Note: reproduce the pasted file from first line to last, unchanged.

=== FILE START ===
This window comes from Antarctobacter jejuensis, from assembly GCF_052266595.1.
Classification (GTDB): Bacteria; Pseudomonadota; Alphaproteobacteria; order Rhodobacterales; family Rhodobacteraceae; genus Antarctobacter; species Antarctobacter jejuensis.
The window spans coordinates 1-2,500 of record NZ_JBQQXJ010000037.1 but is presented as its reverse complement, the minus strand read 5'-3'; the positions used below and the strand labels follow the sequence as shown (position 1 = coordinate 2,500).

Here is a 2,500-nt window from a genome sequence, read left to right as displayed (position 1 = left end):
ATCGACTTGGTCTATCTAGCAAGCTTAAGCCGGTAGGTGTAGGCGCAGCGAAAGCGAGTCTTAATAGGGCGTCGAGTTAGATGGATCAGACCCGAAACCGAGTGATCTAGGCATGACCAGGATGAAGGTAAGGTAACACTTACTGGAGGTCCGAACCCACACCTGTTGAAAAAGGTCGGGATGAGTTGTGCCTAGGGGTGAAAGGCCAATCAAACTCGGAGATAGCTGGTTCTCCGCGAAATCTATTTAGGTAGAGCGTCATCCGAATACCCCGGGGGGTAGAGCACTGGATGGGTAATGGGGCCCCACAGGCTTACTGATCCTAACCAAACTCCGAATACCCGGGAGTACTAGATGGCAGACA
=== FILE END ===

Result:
This window comes from Antarctobacter jejuensis, from assembly GCF_052266595.1.
Classification (GTDB): Bacteria; Pseudomonadota; Alphaproteobacteria; order Rhodobacterales; family Rhodobacteraceae; genus Antarctobacter; species Antarctobacter jejuensis.
The window spans coordinates 1-2,500 of record NZ_JBQQXJ010000037.1 but is presented as its reverse complement, the minus strand read 5'-3'; the positions used below and the strand labels follow the sequence as shown (position 1 = coordinate 2,500).

Here is a 2,500-nt window from a genome sequence, read left to right as displayed (position 1 = left end):
ATCGACTTGGTCTATCTAGCAAGCTTAAGCCGGTAGGTGTAGGCGCAGCGAAAGCGAGTCTTAATAGGGCGTCGAGTTAGATGGATCAGACCCGAAACCGAGTGATCTAGGCATGACCAGGATGAAGGTAAGGTAACACTTACTGGAGGTCCGAACCCACACCTGTTGAAAAAGGTCGGGATGAGTTGTGCCTAGGGGTGAAAGGCCAATCAAACTCGGAGATAGCTGGTTCTCCGCGAAATCTATTTAGGTAGAGCGTCATCCGAATACCCCGGGGGGTAGAGCACTGGATGGGTAATGGGGCCCCACAGGCTTACTGATCCTAACCAAACTCCGAATACCCGGGAGTACTAGATGGCAGACA